BEIJING (AP) – Asian stocks followed Wall Street on Friday as fears spread that rising US interest rates to fight inflation could slow economic growth.

Shanghai, Hong Kong, Seoul and Sydney refused. Tokyo rose when trading resumed after the holiday.

The base index of the S&P 500 on Wall Street fell 3.6% on Thursday, the biggest one-day loss in two years as the optimism that sparked the previous day’s rally evaporated.

Investors are worried about whether the Federal Reserve, which on Wednesday raised its key interest rate by half a percentage point, could cool inflation without turning the US economy, which is slowing down, into a recession. Traders were temporarily encouraged by Chairman Jerome Powell’s comment that the Fed is not considering an even bigger raise.

“Obviously, investors are thinking about the so-called” pigeon campaign “by the Fed,” said Rob Cornell of ING in a report. The likelihood is that “the rate hike will be significant and rapid, but the prospects for a return to inflation in the near future will be virtually non-existent.”

The Shanghai Composite Index fell 1.6% to 3,019.11, while Hong Kong’s Hang Seng fell 3.6% to 20,051.61. The Nikkei 225 in Tokyo increased 0.9% to 27,053.81.

The Kospi in Seoul fell 1.3% to 2,642.26, and the Sydney S&P-ASX 200 fell 2.3% to 7,197.40. New Zealand and Singapore also refused.

Russia’s war with Ukraine, high oil prices and disruptions in global supply chains are adding concern to investors.

Also Thursday, the Bank of England raised its base rate to its highest level in 13 years, its fourth increase since December to cool British inflation, which is at its 30-year high.

The S&P 500 fell 3.6% to 4,146.87, up 3% on Wednesday.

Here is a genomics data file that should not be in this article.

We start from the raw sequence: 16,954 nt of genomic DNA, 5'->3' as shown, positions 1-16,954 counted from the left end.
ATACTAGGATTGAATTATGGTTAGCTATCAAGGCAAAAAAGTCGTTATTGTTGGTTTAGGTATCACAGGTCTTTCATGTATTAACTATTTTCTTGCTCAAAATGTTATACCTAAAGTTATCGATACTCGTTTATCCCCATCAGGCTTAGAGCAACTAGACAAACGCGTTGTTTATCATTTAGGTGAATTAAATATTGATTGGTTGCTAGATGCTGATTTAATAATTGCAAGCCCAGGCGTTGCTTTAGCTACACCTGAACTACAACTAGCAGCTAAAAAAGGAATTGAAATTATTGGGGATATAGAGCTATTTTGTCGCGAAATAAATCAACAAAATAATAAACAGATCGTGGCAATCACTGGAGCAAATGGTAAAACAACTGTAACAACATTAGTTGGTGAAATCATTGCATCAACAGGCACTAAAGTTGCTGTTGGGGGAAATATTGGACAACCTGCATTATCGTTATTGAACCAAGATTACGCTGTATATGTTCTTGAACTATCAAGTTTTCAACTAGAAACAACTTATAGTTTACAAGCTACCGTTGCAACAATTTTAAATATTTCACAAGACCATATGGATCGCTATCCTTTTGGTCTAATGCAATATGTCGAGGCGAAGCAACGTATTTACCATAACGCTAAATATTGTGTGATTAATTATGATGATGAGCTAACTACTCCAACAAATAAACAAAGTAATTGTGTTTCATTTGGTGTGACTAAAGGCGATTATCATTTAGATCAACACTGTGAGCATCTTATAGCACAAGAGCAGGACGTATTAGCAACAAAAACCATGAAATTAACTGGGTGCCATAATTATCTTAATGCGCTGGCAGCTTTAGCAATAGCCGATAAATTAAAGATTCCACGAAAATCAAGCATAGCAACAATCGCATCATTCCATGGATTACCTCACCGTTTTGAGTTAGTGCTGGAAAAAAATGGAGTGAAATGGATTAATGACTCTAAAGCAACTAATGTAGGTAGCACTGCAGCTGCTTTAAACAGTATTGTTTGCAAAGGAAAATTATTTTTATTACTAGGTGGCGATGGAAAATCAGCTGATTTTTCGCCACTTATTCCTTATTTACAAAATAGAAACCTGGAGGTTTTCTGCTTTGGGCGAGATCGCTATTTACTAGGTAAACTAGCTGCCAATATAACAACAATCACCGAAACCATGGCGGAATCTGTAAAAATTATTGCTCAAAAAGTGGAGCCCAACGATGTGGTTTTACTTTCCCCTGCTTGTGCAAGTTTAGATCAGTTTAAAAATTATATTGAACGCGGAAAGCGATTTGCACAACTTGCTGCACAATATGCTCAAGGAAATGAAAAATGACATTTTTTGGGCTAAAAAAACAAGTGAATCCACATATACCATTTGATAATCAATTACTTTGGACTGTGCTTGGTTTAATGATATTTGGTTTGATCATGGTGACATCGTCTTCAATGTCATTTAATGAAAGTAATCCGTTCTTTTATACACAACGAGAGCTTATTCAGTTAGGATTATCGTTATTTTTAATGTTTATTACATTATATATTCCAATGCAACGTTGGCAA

The Dow Jones Industrial Average lost 3.1% to 32,997.97. Nasdaq, dominated by technology stocks, fell 5% to 12,317.69.

The U.S. government was due to report employment figures Thursday, closely monitoring the data.

Economists at BNP Paribas continue to expect the Fed to continue raising rates on federal funds until it reaches a range of 3% to 3.25%, from zero to 0.25% earlier this year.

Energy markets remain volatile as the conflict in Ukraine continues and demand remains high amid limited oil supplies. European governments are trying to replace energy supplies from Russia and are considering imposing an embargo. OPEC and allied oil-producing countries decided on Thursday to gradually increase the flow of oil they send to the world.

In electronic trading on the New York Mercantile Exchange, U.S. benchmark oil rose 77 cents to $ 109.03. On Thursday, the contract rose 45 cents to $ 108.26. Brent crude, which is the basis of the price for international oil trade, rose in London by 75 cents to $ 111.65 per barrel.

The dollar rose to 130.47 yen from 130.40 yen on Thursday. The euro rose to $ 1.0539 from $ 1.0519.

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